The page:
Love for craft and service to humanity. This drives then-40-year old internist Dr. Jason B. Cabahug to be here at CITE on Mondays, Wednesdays, and Fridays from 8:30 am to 10:30 am. Dr. Jason wants to make sure that the staff and students are in the pink of their health.
Third from the eldest of four children of Susanna Cabahug (retired director, DECS XI) and Atty. Vicente Cabahug, Dr. Jason is simply known as “Tata” to his colleagues but to his patients and intimates, there’s more substance to his nickname.
“Five months of work here in CITE was okay,”Dr. Jason said as he recalled his first day as the school physician on August 28, 2006. The student who would come to his clinic would expect the proper treatment to their illness. “They will expect me to give them advice regarding their sickness,” he avers concerning students’ wellness. On his impression of the school clinic, he said, “The clinic lacks laboratory…nevertheless, the clinic settings (tools and apparatus) are fine.”
Dr. Jason’s life has been mapped out with hectic schedules. Aside from being the school physician, he snitched out time to have his practice in his clinic at the North General Hospital. “I go there after my schedule in CITE,” he said. He was also the company physician at Cosmos Visayas Bottlers from Mondays-Fridays from 1:00 pm – 5:00 pm.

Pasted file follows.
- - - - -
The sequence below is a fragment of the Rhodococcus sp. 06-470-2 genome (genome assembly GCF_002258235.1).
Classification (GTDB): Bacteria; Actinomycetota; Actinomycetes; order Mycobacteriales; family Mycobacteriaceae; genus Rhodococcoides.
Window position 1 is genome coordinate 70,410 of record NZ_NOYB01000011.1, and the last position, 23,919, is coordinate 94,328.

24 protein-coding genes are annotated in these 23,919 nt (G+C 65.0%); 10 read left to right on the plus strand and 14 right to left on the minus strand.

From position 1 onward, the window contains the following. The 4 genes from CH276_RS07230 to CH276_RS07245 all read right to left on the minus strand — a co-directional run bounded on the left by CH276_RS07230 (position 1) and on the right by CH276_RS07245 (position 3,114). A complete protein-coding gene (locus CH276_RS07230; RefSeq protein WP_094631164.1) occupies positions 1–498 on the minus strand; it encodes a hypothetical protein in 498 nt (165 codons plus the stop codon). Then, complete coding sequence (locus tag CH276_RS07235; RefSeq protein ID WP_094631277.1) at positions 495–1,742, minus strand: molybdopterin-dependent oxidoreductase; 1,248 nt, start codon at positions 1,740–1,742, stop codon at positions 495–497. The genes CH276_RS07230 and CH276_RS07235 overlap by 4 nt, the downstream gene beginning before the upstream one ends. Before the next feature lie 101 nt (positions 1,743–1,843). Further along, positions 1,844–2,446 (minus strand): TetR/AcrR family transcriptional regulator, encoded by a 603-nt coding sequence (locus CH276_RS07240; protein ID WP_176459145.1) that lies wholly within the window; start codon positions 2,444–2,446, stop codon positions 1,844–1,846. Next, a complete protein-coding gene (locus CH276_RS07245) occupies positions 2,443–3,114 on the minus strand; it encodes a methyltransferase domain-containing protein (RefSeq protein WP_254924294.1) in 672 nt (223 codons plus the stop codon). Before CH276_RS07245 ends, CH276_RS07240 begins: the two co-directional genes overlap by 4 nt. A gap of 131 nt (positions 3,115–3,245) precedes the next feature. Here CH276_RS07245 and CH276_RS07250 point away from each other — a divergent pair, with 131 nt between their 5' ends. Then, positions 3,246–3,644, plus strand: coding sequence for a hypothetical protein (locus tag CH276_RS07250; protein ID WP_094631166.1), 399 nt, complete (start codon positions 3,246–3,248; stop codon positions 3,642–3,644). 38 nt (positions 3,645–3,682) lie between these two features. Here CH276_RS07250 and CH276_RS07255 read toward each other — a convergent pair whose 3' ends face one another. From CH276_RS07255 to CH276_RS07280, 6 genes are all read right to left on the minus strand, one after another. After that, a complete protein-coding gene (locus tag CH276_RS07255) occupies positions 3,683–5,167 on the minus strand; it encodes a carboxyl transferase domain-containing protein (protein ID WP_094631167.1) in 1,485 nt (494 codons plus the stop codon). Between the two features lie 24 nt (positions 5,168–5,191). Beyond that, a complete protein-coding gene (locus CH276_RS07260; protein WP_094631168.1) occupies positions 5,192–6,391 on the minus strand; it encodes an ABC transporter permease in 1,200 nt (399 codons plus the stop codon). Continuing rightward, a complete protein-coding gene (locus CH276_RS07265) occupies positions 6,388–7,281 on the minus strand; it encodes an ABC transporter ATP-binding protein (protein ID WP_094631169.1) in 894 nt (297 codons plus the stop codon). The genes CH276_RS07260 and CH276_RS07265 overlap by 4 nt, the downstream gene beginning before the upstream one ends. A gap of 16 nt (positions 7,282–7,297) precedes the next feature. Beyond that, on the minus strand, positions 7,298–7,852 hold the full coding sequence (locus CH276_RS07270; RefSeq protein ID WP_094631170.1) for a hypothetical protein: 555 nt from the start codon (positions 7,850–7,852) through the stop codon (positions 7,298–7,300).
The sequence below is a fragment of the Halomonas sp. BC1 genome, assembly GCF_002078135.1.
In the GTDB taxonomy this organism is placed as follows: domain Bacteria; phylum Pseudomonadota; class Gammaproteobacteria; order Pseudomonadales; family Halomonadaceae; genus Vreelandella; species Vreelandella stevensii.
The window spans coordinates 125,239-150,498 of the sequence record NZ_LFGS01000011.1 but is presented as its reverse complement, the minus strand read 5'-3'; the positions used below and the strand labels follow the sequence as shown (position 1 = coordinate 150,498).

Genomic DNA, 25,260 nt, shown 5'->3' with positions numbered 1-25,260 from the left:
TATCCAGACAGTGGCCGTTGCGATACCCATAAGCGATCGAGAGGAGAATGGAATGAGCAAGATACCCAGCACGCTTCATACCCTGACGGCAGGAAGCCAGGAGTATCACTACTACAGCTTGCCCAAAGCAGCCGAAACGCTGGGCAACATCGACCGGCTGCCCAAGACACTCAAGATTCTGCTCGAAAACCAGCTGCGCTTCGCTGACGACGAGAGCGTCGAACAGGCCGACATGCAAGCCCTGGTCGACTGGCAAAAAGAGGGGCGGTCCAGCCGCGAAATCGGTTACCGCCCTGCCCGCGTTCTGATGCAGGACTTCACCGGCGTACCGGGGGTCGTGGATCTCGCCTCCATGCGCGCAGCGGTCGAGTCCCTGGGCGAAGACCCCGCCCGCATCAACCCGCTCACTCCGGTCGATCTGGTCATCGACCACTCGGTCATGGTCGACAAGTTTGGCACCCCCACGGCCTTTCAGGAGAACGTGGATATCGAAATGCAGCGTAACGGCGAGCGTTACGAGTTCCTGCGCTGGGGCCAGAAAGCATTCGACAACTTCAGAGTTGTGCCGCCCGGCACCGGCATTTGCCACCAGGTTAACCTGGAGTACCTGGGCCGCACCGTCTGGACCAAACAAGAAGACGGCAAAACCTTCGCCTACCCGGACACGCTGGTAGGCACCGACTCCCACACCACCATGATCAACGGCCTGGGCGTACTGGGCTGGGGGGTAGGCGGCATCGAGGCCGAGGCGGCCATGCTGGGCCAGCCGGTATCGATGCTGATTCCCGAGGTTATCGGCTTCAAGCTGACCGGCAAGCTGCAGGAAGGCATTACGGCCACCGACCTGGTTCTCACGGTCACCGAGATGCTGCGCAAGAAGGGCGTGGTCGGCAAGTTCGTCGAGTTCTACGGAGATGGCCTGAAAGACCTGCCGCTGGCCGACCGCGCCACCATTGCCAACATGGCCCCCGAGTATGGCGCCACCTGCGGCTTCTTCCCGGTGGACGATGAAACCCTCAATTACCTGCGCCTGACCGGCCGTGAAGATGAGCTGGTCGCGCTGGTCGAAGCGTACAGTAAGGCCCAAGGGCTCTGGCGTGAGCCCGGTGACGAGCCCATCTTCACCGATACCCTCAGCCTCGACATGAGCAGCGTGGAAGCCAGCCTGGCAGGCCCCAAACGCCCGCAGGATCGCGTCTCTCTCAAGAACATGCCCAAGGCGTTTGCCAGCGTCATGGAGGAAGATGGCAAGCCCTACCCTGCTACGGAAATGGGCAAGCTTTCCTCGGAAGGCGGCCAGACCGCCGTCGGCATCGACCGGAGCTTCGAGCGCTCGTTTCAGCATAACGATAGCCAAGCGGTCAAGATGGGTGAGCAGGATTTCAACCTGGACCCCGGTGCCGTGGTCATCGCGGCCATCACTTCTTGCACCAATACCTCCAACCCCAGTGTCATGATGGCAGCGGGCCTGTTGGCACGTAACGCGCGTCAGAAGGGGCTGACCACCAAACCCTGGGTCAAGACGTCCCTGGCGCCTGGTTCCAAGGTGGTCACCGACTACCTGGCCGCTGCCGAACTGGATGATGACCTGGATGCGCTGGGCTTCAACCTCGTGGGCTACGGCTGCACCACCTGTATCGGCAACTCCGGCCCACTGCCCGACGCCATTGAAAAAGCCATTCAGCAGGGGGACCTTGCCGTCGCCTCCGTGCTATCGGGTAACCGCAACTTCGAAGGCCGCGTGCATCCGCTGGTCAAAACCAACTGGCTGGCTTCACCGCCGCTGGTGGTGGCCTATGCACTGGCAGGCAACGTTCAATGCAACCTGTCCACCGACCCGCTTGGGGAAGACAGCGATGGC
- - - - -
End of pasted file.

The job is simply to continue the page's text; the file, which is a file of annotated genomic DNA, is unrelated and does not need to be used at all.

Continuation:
A devoted father of 3 and a loving husband to Fe Abella-Cabahug, a part-time caterer, Dr. Jason is a family man who always sees to it that he finds quality time with them. “I spend my Sundays with my family, except for an emergency where I should be in the hospital,” he said.
Despite his busy schedule, he makes time to play basketball in his downtime. He plays basketball with friends during Wednesdays and Fridays from 7:00 pm – 9:00 pm at Sta. Lucia Village in Consolacion.
“I also have a team where we usually play at Mandaue Sports Complex during Mondays, Tuesdays, and Thursdays,” he said.
On staying fit, he advises:”You should have a balanced diet, minimum alcohol intake, refrain from smoking and have regular exercise.”
On smoking he further explains: “It leads to addiction, cancer for almost all parts of the body, lung diseases like chronic bronchitis, bad odor, heart disease, and stroke.”
He wanted to remain in the country to serve his family and continue practicing his profession. “As of now, I would like to watch over my children as they grow and guide them in their studies,” Dr. Jason said despite the opportunity of working gainfully abroad having passed the United States Medical Licensure Examination.
The article above appeared on our school organ on February 6, 2007. It was written by Raymond Angana.